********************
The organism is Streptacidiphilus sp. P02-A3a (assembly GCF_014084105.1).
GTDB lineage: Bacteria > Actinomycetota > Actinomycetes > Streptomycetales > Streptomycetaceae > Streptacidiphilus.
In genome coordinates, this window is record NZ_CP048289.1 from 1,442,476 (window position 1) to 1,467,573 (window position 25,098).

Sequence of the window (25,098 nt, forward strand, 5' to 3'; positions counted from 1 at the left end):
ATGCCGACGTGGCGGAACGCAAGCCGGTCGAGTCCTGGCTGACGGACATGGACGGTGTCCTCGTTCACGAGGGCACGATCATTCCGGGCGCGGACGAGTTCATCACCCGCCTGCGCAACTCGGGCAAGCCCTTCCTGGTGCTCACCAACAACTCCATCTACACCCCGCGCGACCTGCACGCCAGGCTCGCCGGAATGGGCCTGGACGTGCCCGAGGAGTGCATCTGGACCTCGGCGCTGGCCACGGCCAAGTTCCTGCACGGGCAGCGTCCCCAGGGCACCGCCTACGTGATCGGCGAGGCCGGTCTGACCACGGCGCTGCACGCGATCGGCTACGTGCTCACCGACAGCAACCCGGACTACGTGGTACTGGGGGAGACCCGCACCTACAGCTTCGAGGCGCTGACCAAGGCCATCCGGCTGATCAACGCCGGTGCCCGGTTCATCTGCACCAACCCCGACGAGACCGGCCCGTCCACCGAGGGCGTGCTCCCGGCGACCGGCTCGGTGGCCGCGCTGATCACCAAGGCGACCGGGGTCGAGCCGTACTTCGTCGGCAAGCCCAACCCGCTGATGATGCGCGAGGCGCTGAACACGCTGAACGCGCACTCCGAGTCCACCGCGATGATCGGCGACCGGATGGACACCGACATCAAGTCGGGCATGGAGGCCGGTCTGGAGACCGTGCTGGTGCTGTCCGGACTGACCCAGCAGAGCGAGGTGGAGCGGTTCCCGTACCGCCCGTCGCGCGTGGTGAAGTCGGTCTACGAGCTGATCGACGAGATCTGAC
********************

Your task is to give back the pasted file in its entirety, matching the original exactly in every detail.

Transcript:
The organism is Streptacidiphilus sp. P02-A3a (assembly GCF_014084105.1).
GTDB lineage: Bacteria > Actinomycetota > Actinomycetes > Streptomycetales > Streptomycetaceae > Streptacidiphilus.
In genome coordinates, this window is record NZ_CP048289.1 from 1,442,476 (window position 1) to 1,467,573 (window position 25,098).

Sequence of the window (25,098 nt, forward strand, 5' to 3'; positions counted from 1 at the left end):
ATGCCGACGTGGCGGAACGCAAGCCGGTCGAGTCCTGGCTGACGGACATGGACGGTGTCCTCGTTCACGAGGGCACGATCATTCCGGGCGCGGACGAGTTCATCACCCGCCTGCGCAACTCGGGCAAGCCCTTCCTGGTGCTCACCAACAACTCCATCTACACCCCGCGCGACCTGCACGCCAGGCTCGCCGGAATGGGCCTGGACGTGCCCGAGGAGTGCATCTGGACCTCGGCGCTGGCCACGGCCAAGTTCCTGCACGGGCAGCGTCCCCAGGGCACCGCCTACGTGATCGGCGAGGCCGGTCTGACCACGGCGCTGCACGCGATCGGCTACGTGCTCACCGACAGCAACCCGGACTACGTGGTACTGGGGGAGACCCGCACCTACAGCTTCGAGGCGCTGACCAAGGCCATCCGGCTGATCAACGCCGGTGCCCGGTTCATCTGCACCAACCCCGACGAGACCGGCCCGTCCACCGAGGGCGTGCTCCCGGCGACCGGCTCGGTGGCCGCGCTGATCACCAAGGCGACCGGGGTCGAGCCGTACTTCGTCGGCAAGCCCAACCCGCTGATGATGCGCGAGGCGCTGAACACGCTGAACGCGCACTCCGAGTCCACCGCGATGATCGGCGACCGGATGGACACCGACATCAAGTCGGGCATGGAGGCCGGTCTGGAGACCGTGCTGGTGCTGTCCGGACTGACCCAGCAGAGCGAGGTGGAGCGGTTCCCGTACCGCCCGTCGCGCGTGGTGAAGTCGGTCTACGAGCTGATCGACGAGATCTGAC